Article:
Policy Proposals Environment and Energy Proposal for Global Warming Countermeasures under the Paris Agreement
1. New Phase of Global Warming Countermeasures
The 21st Conference of Parties under the UN Framework Convention on Climate Change (COP21) was held in Paris in December 2015, and adopted a COP decision, including the new international framework "Paris Agreement" to replace Kyoto Protocol. The Paris Agreement is an epoch-making framework, in which all the major emitters of developed, emerging and developing countries make commitment on tackling global warming; this is what Japanese business community has sought for many years. From now on, the international community requests all major emitters to take on global warming countermeasures under the Paris Agreement with ensured fairness and effectiveness.
Japan certainly needs to contribute to the rule-making and elaboration of operational details for the Paris Agreement, and to exert the utmost efforts to achieve its mid-term target of "26% emission reduction from 2013 level by 2030", registered at the UN as Japan's INDC, while pursuing the harmony of "environment and economy". Moreover, Japan needs to develop low-carbon technologies, and transfer such technologies to other nations, in particular to developing countries with largest emission reduction potentials.
Japanese business community is determined to pursue and promote "Keidanren's Commitment to a Low Carbon Society," which is thought of a pillar in achieving Japan's mid-term target, and contribute further to global greenhouse gas (GHG) emission reduction.
2. Building Effective and Fair International Framework
(1) Basic Concept
As mentioned above, the Paris Agreement is an extremely important international framework, in which every major emitter commits to take on global warming countermeasures. The Agreement has been ratified or accepted by major emitters and regions, including China, USA, India and EU, and expected to enter into force soon.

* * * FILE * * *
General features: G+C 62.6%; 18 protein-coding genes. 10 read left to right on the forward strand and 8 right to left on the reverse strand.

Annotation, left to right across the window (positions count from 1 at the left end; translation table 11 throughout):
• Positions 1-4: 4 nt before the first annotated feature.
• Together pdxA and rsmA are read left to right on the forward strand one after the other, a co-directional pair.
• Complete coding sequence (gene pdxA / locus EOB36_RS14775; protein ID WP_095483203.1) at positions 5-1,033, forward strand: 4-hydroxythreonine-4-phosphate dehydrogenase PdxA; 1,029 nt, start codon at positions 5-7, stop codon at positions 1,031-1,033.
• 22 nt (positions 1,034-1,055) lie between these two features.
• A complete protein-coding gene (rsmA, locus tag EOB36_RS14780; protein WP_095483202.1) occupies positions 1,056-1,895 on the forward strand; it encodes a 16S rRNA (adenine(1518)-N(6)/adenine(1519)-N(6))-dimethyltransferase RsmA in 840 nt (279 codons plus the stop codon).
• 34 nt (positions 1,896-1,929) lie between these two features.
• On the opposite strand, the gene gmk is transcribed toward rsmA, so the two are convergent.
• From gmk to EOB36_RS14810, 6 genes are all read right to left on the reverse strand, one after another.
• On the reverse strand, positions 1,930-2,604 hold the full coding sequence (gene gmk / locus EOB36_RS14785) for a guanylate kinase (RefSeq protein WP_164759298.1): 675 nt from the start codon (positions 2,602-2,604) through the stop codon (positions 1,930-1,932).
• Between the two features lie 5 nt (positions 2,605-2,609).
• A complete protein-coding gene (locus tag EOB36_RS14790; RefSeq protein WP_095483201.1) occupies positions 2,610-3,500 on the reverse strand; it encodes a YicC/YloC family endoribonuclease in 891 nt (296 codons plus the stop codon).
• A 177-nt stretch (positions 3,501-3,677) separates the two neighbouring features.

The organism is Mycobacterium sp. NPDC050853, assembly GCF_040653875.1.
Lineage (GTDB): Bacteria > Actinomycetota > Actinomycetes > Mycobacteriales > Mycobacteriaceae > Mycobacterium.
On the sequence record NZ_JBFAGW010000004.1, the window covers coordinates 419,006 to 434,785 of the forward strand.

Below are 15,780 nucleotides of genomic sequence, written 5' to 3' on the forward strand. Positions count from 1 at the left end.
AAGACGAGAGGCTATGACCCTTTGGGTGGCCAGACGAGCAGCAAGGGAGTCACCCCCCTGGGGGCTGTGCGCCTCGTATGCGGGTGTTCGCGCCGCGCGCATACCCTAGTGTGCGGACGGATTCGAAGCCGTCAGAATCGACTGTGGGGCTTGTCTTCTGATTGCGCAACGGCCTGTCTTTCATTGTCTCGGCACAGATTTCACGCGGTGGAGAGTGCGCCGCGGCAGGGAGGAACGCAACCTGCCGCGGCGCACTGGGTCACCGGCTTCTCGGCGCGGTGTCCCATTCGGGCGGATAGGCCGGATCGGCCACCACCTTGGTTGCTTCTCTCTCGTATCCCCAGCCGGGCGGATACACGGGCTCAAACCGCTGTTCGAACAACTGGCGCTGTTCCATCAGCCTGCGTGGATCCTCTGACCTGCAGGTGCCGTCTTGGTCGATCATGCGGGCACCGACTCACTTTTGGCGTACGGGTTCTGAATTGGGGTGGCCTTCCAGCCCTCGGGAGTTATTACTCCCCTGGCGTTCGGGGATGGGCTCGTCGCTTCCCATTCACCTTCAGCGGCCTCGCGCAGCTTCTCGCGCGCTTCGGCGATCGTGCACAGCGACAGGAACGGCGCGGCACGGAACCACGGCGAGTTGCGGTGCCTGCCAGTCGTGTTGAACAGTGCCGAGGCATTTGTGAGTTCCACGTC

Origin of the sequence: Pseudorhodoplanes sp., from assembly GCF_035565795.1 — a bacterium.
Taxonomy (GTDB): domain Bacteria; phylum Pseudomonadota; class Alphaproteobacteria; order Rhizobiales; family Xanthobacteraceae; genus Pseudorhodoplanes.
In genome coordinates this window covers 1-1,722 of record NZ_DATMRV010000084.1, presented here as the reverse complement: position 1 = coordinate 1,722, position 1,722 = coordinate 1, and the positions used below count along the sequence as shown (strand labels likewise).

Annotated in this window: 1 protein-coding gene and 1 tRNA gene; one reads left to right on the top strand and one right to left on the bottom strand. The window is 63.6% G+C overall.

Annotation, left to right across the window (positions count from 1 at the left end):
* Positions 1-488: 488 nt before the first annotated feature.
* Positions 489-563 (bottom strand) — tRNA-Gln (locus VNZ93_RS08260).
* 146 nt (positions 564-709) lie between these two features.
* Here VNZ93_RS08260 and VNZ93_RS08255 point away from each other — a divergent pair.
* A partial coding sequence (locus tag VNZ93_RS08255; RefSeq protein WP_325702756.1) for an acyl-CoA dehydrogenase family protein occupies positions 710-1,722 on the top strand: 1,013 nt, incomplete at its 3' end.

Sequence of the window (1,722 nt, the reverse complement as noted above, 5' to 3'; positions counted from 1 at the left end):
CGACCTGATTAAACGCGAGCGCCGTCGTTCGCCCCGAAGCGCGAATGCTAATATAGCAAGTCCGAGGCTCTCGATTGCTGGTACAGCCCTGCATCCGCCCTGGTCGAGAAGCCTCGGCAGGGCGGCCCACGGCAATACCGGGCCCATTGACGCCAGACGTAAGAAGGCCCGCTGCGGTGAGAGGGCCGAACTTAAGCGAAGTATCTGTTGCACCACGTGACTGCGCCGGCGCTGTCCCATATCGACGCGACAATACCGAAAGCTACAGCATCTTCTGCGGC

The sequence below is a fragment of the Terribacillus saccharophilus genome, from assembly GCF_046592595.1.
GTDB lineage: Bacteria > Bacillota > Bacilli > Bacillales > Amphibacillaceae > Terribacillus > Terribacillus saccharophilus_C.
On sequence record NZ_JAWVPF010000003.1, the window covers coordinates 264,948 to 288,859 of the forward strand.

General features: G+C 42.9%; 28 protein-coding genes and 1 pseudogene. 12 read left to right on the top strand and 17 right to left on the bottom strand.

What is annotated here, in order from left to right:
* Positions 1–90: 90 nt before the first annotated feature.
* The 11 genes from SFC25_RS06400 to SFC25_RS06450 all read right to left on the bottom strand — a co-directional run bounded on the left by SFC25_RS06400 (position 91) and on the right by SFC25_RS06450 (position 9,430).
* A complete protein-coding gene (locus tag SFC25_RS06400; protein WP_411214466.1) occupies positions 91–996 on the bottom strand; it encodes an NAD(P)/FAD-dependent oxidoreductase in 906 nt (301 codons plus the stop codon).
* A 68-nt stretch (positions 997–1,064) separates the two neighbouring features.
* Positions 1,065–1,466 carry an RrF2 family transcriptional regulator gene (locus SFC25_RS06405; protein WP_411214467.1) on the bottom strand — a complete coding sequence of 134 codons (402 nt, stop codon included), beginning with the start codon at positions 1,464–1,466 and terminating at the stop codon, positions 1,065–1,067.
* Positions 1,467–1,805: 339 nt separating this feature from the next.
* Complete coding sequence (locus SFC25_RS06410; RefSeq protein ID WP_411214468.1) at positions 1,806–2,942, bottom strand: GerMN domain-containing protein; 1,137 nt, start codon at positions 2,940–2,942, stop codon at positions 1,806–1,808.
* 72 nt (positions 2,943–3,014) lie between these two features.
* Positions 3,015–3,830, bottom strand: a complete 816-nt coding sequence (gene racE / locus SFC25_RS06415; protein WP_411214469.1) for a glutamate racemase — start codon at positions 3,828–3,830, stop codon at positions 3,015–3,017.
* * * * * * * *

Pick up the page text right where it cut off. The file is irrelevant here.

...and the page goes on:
In view of such global trend, and in terms of fulfilling its responsibility in the international community, Japan must accelerate the domestic process for the ratification of the Paris Agreement.
Furthermore, it is important to intensify the discussion of major challenges as shown below, and to promote the introduction of global warming countermeasures.
(2) International Review
Under the COP decision including the Paris Agreement, each nation is to submit to the UNFCCC Secretariat a biennial report on the information of their global warming countermeasures, which should be subjected to an international review. In the upcoming process of rule-making for the international review, to ensure effectiveness and fairness of domestic measures is vital to the achievement of NDCs.
The Paris Agreement has adopted a "Pledge and Review" approach, under which parties are to make pledge for their "NDCs" (global warming countermeasures), and to undergo a periodical international review to stock-take their progresses. This "Pledge and Review" approach is what Japanese business community has adopted and implemented for a long time with significant success under "Keidanren Voluntary Action Plan on the Environment" and "Keidanren's Commitment to a Low Carbon Society." Japan must proactively contribute to the rule-making process of the Paris Agreement, by disseminating the experiences and knowledge accumulated, and lessons learned, from the years of practicing the "Pledge and Review" approach.
The voluntary program of Japanese business community for "Pledge & Review" approach embraces not only sector-specific emission reduction measures, but also measures to encourage contribution to the international community, and to promote technological development. In its review process, a third party committee performs multi-dimensional review in a transparent way, with consideration of the characteristics, business environment and measures taken of each industry/sector. (Refer to the attached document, "Trajectory of Japanese Businesses Communities' efforts to counter global warming".) The international review under the Paris Agreement should be designed in a way to allow multi-dimensional evaluation from a bottom-up viewpoint which enables the evaluation and incorporation of elements, such as emission volume per unit GDP, sector-specific energy efficiency, introduction of Best Available Technology (BAT), and marginal reduction cost, in addition to the simple comparison of reduction rates from a specific base year identified in the NDCs.